that more needs to be done at primary school level, and this may
include improving some school facilities.
The current Public Health Law means that where
compliance with public health requirements cannot be ensured voluntarily,
compulsion is extremely difficult to achieve.
2. Getting Ahead of the Curvewill
it be effective?
In my opinion GAC will improve systems for the
laboratory surveillance of disease, it may also sponsor large
community studies, it certainly has that potential. However, this
is unlikely to be achieved without significant cost.
However, in terms of the secondary prevention
of disease, which is the focus of much of my work, I am concerned
that the lack of clarity about the split of responsibilities proposed
in GAC. At the local level this could lead to confusion about
roles between the HPA and the Primary Care Trusts and gaps in
coverage. Similarly the large number of PCTs needing to communicate
with the new HPA and vice versa mean that there is a risk of breakdowns
in communication. I would have preferred to have seen a stand-alone
organisation dealing with communicable disease control and environmental
hazards, but accountable to the PCT via a service level agreement.
The inclusion of emergency planning within the new HPA seems a
little incongruous, unless it is limited to providing advice on
the response to chemical, radiological and biological hazards.
3. Benefit from new diagnostic tests
It will be seen from my earlier responses that
I believe accurate and timely diagnosis a major prerequisite to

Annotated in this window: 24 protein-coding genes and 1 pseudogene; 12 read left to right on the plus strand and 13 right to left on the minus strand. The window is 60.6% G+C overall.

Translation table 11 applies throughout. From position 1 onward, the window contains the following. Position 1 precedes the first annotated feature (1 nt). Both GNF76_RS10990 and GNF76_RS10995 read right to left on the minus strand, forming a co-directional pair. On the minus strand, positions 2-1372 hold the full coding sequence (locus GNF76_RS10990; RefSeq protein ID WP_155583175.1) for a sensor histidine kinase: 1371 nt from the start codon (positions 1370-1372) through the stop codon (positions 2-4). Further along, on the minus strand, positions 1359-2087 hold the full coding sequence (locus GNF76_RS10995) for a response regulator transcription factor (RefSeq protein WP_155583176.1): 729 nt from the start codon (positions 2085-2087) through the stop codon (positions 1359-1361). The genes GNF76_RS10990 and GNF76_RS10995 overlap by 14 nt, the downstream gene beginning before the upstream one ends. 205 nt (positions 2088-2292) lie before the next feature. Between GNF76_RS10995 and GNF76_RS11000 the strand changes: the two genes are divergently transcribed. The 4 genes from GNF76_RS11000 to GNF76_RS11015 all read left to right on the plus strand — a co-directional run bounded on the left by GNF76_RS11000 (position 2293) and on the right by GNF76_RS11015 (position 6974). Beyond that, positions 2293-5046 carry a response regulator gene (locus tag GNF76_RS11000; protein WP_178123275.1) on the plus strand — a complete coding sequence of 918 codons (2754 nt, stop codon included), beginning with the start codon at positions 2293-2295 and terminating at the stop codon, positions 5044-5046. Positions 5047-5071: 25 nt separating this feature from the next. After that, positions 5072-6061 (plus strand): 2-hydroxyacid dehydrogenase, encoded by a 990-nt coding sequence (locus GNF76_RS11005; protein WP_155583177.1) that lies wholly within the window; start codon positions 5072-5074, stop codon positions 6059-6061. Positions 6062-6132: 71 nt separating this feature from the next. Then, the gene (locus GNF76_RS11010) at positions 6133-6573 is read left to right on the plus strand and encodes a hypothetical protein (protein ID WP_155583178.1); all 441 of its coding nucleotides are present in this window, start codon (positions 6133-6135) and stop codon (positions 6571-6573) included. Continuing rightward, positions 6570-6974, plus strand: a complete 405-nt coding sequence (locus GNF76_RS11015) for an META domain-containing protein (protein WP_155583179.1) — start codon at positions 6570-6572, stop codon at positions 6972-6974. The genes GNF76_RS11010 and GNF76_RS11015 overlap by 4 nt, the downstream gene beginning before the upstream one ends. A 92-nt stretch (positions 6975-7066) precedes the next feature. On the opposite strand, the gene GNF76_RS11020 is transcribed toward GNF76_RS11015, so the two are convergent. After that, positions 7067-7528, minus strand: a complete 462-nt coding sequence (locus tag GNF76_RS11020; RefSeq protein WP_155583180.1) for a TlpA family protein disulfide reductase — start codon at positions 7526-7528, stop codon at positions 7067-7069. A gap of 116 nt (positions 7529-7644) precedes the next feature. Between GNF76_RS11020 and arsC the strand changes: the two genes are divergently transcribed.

the surveillance and treatment of infectious disease. I believe
that more use should be made of near patient testing, which is
adequately quality controlled. Tests already exist for streptococci,
and I am sure more demand would increase the range of tests available.
I think one of the obstacles is the resistance of laboratories
to the use of this type of test.
I think it will be clear from the foregoing
that I believe that the UK has a very good record in terms of
its immunisation policies, and that a good balance is achieved
between the early introduction of vaccines for which there is
a clear need and resistance to those where the need is less clear.
5. Threats for the future
Another major pandemic of a new strain of influenza
must be a major threat, as is the re-introduction of Smallpox.
Patterns of migration, sexual behaviour and drug use mean that
HIV still remains a major threat. Tuberculosis is not effectively
controlled particularly through Port Health arrangements, and
the incidence rate will continue to rise. Sexually transmitted
infections such as chlamydia, gonorrhoea and syphilis are dangerously
out of control. Global warming means that Malaria might make a
reappearance in the UK.
One policy initiative which is unlikely to win
wide support, but would reduce the incidence of food poisoning,
would be the greater use of radiation treatment in food processing.
The other major policy initiative would be a
major reform of public health law, particularly port health, and
the ability to restrain potentially infectious persons.